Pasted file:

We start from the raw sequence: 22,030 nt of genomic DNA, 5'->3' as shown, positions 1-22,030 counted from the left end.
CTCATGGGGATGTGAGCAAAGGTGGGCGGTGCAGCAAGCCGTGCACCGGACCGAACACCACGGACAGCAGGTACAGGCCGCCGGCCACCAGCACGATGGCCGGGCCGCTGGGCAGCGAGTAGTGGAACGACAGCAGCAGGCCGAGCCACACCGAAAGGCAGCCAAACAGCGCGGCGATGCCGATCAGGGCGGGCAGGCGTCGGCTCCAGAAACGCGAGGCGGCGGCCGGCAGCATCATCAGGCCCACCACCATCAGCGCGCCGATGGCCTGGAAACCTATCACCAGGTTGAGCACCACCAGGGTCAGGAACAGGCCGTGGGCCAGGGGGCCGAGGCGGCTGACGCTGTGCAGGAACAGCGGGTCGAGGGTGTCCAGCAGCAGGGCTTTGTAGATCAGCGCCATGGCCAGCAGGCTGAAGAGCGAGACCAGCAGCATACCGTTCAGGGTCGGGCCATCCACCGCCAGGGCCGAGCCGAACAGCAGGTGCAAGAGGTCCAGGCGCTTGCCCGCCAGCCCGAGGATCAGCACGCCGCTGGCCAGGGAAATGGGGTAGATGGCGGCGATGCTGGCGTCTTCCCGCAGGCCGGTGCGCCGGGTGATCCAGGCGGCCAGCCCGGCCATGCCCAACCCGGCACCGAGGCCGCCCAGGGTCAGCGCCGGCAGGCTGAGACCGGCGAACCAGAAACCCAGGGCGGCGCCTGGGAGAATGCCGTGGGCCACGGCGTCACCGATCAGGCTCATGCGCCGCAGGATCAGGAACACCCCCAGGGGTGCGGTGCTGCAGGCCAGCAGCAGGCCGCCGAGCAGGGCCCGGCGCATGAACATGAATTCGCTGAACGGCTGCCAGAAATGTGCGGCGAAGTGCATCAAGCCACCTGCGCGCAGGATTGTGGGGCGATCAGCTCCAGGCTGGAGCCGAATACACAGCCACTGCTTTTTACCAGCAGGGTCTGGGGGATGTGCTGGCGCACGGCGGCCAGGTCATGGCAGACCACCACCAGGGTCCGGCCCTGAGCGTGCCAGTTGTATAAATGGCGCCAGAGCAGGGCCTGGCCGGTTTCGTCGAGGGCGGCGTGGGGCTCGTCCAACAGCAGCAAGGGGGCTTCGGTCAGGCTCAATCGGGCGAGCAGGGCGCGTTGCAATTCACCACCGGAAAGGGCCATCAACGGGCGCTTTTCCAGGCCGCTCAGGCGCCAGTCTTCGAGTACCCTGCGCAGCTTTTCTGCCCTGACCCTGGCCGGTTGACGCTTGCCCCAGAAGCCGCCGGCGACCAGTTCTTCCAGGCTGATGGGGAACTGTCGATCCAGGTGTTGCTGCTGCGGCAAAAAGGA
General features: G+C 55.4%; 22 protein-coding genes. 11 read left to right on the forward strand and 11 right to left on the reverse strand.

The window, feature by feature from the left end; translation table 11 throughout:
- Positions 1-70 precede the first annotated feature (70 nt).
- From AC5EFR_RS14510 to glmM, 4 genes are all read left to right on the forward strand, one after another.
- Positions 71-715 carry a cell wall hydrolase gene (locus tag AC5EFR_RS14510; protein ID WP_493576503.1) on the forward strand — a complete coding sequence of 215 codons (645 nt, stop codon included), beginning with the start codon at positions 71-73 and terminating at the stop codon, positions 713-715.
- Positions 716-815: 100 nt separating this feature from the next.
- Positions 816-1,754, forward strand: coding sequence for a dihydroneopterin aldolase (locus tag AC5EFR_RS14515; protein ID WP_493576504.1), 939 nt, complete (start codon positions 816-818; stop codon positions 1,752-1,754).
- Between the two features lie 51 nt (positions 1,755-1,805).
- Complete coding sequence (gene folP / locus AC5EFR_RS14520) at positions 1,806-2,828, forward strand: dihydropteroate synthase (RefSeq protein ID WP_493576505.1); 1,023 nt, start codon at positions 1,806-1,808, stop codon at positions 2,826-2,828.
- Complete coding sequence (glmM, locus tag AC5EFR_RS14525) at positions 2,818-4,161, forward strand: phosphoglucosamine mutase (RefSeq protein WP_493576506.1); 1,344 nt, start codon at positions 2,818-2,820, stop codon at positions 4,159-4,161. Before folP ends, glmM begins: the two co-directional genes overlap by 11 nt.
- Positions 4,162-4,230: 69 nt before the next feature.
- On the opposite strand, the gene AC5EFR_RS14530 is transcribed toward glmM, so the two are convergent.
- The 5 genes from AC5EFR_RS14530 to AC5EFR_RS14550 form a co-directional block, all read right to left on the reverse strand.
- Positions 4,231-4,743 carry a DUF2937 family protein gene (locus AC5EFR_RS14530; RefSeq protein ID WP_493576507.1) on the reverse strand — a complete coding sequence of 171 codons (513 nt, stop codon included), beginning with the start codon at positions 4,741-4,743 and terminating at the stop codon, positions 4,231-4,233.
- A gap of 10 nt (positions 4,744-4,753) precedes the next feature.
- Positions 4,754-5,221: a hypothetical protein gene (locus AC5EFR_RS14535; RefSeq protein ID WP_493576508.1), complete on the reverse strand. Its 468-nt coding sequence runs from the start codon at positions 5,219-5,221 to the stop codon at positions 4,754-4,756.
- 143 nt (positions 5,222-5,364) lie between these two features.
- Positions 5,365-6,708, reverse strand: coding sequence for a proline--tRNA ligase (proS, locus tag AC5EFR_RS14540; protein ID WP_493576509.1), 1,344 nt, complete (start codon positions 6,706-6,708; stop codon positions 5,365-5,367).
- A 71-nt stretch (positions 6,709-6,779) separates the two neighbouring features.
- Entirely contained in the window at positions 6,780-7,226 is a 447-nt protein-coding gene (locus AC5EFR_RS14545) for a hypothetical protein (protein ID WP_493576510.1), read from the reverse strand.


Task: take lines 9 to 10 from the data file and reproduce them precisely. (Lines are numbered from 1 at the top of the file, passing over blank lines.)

- Positions 816-1,754, forward strand: coding sequence for a dihydroneopterin aldolase (locus tag AC5EFR_RS14515; protein ID WP_493576504.1), 939 nt, complete (start codon positions 816-818; stop codon positions 1,752-1,754).
- Between the two features lie 51 nt (positions 1,755-1,805).